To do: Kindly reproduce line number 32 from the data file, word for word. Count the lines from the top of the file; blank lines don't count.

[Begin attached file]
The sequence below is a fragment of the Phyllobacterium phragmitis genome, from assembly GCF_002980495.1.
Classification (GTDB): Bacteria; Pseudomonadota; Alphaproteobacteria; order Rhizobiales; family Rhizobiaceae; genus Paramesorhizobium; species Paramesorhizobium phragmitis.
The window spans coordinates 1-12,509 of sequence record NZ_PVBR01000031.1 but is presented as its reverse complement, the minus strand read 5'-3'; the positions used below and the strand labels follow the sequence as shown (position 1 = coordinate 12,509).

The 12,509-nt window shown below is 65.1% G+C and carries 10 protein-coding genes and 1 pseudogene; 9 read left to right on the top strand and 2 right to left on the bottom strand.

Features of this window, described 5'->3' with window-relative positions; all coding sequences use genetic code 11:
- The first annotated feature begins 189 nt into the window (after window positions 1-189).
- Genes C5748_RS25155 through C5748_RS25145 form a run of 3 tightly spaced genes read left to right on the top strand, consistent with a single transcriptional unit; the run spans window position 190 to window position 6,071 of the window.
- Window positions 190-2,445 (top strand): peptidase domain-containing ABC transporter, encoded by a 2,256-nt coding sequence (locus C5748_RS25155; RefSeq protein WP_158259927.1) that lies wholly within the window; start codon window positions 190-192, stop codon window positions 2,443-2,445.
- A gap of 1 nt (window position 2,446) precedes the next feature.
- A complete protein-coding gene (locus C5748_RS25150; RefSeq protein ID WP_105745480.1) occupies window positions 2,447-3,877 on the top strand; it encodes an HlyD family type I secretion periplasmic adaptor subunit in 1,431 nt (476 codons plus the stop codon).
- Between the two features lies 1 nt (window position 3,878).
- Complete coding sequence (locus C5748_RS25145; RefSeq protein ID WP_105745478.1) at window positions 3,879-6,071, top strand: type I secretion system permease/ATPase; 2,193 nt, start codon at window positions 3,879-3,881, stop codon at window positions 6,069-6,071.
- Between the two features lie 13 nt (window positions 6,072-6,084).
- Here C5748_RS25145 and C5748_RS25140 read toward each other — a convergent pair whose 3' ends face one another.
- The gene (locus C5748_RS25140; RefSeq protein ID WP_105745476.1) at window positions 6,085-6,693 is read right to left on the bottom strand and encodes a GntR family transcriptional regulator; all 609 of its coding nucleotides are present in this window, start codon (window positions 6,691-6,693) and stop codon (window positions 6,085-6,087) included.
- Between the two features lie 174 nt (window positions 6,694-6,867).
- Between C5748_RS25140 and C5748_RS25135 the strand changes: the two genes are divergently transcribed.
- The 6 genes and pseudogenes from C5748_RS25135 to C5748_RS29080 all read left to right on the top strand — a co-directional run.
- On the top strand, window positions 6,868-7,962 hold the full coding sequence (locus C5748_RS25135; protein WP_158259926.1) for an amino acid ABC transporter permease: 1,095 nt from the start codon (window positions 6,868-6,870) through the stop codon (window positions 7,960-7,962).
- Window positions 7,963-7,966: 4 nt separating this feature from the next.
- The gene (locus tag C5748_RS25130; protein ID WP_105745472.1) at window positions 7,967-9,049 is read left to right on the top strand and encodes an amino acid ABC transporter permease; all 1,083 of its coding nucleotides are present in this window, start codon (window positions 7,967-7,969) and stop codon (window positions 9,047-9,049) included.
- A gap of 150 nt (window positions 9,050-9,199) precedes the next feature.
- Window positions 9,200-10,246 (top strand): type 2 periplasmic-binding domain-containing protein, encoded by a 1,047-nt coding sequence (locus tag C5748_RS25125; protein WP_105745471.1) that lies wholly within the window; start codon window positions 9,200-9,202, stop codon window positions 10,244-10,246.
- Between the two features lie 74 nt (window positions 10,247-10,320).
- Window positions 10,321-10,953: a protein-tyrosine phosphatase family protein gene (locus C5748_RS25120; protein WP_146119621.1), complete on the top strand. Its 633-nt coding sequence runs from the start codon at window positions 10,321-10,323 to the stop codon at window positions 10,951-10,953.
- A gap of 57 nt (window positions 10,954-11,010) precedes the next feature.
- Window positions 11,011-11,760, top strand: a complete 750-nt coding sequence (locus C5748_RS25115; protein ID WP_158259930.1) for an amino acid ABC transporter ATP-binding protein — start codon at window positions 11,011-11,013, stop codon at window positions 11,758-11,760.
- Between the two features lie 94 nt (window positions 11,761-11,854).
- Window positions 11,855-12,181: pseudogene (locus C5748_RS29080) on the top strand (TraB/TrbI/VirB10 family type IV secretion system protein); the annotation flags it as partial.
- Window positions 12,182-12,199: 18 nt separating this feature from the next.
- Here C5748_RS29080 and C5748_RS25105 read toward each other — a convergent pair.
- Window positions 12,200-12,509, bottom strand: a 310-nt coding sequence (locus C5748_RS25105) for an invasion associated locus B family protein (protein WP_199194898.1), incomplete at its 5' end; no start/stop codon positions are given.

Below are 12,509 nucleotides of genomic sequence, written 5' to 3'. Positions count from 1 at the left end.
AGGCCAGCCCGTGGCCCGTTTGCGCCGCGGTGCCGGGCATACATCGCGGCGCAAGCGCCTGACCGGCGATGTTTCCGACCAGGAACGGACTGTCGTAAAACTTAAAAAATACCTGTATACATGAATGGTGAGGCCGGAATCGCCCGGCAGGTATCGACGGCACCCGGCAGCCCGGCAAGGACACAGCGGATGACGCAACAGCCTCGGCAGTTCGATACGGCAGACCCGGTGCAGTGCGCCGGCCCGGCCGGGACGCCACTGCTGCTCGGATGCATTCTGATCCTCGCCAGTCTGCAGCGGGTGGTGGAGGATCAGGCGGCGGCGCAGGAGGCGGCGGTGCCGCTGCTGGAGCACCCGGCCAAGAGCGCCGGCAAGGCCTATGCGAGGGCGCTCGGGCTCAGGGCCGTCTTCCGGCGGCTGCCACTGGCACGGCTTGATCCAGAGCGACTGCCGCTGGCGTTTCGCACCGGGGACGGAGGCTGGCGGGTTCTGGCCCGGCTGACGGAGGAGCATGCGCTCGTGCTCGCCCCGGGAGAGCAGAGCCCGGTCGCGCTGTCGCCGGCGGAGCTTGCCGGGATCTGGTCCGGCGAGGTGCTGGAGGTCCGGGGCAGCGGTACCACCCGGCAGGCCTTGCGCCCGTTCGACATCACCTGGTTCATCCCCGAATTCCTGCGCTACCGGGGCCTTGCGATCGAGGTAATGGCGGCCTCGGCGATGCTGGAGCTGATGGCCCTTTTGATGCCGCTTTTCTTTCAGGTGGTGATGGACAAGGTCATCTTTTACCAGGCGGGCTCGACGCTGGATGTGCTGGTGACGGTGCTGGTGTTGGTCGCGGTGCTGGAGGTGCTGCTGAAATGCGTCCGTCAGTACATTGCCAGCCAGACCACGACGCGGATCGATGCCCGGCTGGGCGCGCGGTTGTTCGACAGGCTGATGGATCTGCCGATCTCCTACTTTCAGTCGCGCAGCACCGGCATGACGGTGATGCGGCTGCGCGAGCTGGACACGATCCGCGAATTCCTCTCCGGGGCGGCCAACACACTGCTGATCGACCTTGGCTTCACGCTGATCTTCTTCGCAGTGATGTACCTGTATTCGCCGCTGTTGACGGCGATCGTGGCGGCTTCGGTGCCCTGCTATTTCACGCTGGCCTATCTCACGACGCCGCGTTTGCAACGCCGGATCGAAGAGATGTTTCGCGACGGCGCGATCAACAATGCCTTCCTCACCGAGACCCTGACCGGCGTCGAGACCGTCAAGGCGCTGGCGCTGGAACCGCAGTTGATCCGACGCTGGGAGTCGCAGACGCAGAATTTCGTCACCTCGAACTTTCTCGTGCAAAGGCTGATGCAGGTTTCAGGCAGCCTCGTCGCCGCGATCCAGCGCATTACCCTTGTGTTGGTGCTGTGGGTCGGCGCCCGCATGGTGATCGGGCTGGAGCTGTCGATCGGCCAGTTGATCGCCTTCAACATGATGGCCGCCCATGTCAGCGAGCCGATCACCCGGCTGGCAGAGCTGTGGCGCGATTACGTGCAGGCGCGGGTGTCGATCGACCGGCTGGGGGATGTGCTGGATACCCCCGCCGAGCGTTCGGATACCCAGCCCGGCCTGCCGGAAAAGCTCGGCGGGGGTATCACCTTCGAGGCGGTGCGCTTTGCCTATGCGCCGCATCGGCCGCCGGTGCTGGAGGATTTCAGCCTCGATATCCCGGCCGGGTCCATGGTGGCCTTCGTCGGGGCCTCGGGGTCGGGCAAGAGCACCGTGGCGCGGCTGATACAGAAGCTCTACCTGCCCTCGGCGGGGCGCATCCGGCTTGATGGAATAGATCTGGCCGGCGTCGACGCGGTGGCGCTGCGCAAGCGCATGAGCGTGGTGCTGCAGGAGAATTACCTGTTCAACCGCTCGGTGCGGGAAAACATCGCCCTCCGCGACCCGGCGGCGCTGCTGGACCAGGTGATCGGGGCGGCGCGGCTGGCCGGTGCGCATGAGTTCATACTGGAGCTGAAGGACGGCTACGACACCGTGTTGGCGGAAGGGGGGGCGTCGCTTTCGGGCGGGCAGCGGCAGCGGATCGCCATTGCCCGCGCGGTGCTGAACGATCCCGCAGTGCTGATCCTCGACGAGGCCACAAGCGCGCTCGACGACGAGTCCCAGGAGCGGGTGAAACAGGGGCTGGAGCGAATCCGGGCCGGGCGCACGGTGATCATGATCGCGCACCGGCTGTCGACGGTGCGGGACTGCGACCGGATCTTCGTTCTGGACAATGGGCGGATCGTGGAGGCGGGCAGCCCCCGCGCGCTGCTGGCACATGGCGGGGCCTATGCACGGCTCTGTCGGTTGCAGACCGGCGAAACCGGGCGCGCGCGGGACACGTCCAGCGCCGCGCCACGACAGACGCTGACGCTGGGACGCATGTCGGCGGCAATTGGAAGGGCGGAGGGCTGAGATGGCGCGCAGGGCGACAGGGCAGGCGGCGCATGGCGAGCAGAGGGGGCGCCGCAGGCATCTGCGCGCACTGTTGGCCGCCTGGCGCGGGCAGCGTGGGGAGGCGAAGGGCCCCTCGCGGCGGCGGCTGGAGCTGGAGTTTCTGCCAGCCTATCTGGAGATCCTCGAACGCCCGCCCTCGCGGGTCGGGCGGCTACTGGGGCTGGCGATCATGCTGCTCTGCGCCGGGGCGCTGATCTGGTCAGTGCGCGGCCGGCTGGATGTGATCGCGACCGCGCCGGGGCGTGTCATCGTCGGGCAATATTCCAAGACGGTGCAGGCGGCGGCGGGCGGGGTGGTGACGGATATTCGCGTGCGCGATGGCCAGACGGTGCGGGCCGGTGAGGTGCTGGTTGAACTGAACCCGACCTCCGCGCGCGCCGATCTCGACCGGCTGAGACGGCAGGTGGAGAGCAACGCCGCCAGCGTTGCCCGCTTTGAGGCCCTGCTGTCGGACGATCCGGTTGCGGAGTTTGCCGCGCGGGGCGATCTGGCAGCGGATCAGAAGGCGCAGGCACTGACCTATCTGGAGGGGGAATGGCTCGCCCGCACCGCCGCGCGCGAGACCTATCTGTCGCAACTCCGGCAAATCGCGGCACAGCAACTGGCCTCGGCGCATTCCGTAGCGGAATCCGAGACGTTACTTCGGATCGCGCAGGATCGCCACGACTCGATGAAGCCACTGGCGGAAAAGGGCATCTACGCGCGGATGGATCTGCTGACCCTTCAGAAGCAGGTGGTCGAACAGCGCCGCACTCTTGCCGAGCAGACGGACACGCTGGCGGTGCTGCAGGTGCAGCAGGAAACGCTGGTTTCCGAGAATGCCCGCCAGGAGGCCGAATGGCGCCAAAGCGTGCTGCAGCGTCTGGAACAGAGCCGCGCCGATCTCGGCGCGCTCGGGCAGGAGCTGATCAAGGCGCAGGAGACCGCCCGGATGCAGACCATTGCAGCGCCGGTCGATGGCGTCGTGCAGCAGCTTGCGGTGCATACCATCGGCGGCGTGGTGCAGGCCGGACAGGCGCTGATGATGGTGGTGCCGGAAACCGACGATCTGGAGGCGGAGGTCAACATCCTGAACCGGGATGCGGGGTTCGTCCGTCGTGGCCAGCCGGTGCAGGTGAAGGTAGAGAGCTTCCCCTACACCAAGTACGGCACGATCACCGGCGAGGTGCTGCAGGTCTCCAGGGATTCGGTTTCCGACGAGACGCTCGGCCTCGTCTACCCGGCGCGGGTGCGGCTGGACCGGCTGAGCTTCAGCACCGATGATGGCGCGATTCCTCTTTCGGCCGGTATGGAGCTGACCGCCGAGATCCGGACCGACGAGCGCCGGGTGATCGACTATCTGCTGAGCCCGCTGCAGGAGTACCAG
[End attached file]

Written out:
- Window positions 12,200-12,509, bottom strand: a 310-nt coding sequence (locus C5748_RS25105) for an invasion associated locus B family protein (protein WP_199194898.1), incomplete at its 5' end; no start/stop codon positions are given.